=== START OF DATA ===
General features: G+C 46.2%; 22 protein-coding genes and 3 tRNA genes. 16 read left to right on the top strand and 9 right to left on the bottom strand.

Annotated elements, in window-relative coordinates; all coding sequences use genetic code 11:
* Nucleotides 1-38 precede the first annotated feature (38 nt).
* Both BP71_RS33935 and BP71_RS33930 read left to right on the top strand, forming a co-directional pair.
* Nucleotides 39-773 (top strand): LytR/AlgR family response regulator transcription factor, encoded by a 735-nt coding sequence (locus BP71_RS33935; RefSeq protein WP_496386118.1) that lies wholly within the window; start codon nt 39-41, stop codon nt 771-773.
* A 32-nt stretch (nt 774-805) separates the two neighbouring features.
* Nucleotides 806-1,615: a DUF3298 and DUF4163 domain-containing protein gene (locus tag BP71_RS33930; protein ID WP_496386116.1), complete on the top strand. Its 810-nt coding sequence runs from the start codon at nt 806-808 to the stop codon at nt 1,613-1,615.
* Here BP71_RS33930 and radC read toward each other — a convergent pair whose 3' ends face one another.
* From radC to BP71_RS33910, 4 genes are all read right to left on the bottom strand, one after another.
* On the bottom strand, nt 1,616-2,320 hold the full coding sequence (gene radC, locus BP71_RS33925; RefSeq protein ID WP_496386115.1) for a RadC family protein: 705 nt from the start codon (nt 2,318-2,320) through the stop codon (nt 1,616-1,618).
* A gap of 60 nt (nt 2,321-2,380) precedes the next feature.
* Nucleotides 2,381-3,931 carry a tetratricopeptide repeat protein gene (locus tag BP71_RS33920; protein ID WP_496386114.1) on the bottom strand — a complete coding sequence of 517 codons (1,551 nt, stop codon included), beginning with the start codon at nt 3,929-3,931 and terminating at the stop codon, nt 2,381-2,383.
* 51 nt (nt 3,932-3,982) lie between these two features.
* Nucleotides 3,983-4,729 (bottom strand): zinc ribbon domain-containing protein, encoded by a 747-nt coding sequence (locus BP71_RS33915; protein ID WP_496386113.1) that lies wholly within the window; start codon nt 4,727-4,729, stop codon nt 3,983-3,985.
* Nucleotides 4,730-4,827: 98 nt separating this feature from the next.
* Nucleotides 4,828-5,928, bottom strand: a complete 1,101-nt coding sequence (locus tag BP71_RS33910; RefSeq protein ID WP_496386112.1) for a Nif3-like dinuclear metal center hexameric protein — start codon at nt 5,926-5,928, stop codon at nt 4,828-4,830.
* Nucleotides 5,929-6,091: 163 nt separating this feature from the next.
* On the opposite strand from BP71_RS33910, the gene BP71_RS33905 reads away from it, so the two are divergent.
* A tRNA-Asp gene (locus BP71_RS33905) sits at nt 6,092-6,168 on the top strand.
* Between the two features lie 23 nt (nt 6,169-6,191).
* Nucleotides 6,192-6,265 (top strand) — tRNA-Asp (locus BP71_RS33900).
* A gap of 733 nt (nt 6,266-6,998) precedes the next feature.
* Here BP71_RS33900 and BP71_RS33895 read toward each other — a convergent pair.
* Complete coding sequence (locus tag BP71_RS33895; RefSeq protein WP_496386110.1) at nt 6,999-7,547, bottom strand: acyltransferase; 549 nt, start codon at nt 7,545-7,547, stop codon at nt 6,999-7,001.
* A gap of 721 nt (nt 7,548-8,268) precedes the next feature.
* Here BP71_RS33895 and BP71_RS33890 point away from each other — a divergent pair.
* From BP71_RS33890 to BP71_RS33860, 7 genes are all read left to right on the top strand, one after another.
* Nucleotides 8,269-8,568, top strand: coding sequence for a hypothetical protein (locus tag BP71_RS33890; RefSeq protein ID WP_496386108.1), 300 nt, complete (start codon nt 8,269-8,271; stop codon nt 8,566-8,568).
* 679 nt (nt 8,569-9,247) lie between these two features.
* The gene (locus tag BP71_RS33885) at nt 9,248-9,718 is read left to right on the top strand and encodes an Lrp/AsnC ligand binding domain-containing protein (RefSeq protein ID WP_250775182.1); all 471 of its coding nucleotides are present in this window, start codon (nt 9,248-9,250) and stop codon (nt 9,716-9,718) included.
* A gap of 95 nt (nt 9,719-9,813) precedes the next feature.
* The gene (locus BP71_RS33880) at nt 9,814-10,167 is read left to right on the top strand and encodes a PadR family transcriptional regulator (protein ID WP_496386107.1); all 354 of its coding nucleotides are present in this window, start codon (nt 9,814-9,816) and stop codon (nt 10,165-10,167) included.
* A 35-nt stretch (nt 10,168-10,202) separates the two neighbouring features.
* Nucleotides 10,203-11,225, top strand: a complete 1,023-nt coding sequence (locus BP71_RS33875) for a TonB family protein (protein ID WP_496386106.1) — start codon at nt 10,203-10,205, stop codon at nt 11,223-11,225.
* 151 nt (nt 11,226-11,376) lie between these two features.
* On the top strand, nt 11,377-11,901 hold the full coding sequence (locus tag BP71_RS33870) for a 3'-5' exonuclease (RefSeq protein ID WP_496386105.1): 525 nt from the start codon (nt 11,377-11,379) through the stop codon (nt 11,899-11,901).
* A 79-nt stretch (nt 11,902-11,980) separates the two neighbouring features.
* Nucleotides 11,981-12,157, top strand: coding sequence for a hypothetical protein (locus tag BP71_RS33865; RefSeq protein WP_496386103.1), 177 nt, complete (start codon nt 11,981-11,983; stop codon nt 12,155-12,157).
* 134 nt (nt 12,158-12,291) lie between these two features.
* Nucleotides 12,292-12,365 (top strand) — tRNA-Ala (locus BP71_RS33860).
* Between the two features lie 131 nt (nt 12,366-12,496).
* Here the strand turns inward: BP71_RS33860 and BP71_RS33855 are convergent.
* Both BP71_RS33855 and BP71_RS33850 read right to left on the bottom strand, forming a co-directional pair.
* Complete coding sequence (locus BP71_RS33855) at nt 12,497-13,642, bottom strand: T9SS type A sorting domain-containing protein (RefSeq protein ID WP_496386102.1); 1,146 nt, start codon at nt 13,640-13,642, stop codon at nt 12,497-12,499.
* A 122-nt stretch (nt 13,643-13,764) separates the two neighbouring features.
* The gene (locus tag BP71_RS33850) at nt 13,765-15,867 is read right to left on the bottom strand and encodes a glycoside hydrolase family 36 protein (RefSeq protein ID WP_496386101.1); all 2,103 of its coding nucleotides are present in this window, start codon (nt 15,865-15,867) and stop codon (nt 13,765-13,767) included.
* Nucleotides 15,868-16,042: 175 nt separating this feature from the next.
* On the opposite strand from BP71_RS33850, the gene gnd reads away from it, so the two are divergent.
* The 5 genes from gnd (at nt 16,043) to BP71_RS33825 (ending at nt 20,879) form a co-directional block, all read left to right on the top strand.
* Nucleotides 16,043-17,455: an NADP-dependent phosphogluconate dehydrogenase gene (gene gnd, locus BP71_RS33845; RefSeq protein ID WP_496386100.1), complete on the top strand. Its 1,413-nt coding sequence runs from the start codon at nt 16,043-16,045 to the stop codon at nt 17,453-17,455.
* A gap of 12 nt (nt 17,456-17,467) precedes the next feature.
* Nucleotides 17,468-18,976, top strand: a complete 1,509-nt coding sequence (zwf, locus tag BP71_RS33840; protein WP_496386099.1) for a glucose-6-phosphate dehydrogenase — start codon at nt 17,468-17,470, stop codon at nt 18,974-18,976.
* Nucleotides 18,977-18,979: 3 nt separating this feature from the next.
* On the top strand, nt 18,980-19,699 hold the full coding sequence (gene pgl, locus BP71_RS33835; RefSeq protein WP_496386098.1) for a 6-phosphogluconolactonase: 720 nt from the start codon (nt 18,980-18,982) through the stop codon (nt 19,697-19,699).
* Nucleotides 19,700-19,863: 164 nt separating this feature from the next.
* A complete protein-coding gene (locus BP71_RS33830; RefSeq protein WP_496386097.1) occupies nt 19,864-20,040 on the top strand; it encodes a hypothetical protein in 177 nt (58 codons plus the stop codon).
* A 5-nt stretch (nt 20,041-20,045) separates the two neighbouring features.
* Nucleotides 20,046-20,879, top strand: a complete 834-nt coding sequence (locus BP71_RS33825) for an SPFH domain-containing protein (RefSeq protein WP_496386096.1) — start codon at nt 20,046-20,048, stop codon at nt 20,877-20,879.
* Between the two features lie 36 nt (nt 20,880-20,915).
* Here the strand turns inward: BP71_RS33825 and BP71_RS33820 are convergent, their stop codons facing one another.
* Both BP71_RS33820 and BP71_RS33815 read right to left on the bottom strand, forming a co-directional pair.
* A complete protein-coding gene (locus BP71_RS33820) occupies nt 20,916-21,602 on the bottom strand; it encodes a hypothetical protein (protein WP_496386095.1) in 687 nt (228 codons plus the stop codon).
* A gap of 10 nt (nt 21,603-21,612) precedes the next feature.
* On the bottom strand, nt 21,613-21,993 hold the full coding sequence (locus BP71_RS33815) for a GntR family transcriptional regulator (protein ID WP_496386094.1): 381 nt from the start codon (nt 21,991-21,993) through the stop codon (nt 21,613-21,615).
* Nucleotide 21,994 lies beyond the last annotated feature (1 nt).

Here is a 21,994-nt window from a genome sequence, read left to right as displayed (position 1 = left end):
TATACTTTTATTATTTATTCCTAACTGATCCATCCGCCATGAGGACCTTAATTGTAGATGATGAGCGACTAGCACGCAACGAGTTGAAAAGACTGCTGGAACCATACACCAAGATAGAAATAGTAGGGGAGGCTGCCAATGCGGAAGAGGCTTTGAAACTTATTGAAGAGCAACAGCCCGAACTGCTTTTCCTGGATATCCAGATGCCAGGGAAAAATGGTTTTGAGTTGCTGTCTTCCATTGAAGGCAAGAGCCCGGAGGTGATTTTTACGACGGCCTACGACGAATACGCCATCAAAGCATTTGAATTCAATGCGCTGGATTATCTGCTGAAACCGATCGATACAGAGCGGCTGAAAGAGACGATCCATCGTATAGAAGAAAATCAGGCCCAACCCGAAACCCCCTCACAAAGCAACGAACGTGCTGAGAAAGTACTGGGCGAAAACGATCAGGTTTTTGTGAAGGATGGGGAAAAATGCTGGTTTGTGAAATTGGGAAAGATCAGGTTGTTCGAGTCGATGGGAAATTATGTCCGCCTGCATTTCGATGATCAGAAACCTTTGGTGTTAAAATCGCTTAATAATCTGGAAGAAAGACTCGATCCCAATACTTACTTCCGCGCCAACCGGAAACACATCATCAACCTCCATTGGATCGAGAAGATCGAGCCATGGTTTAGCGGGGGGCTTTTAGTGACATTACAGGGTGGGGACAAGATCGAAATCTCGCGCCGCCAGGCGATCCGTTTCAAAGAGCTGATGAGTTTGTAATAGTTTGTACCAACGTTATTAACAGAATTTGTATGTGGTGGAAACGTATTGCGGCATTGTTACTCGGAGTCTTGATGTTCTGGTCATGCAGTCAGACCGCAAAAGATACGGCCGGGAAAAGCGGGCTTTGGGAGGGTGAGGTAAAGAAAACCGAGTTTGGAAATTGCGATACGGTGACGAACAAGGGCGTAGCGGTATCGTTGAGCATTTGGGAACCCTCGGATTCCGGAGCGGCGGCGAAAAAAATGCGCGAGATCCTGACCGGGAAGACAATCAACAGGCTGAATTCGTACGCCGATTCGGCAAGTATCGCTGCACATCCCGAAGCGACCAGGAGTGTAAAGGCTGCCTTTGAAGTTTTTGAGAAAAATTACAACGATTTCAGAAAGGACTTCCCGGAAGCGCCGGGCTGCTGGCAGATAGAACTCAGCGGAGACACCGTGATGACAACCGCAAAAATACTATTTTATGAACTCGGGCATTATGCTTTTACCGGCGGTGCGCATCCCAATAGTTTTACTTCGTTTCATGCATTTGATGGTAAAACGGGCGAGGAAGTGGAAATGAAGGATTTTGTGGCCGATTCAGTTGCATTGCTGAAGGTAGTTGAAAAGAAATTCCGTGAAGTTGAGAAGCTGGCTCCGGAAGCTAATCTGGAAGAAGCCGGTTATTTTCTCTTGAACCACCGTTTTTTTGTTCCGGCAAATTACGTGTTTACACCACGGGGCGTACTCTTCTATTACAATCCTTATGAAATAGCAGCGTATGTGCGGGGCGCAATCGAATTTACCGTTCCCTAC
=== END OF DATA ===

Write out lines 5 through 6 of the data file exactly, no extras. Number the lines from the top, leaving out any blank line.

* Nucleotides 39-773 (top strand): LytR/AlgR family response regulator transcription factor, encoded by a 735-nt coding sequence (locus BP71_RS33935; RefSeq protein WP_496386118.1) that lies wholly within the window; start codon nt 39-41, stop codon nt 771-773.
* A 32-nt stretch (nt 774-805) separates the two neighbouring features.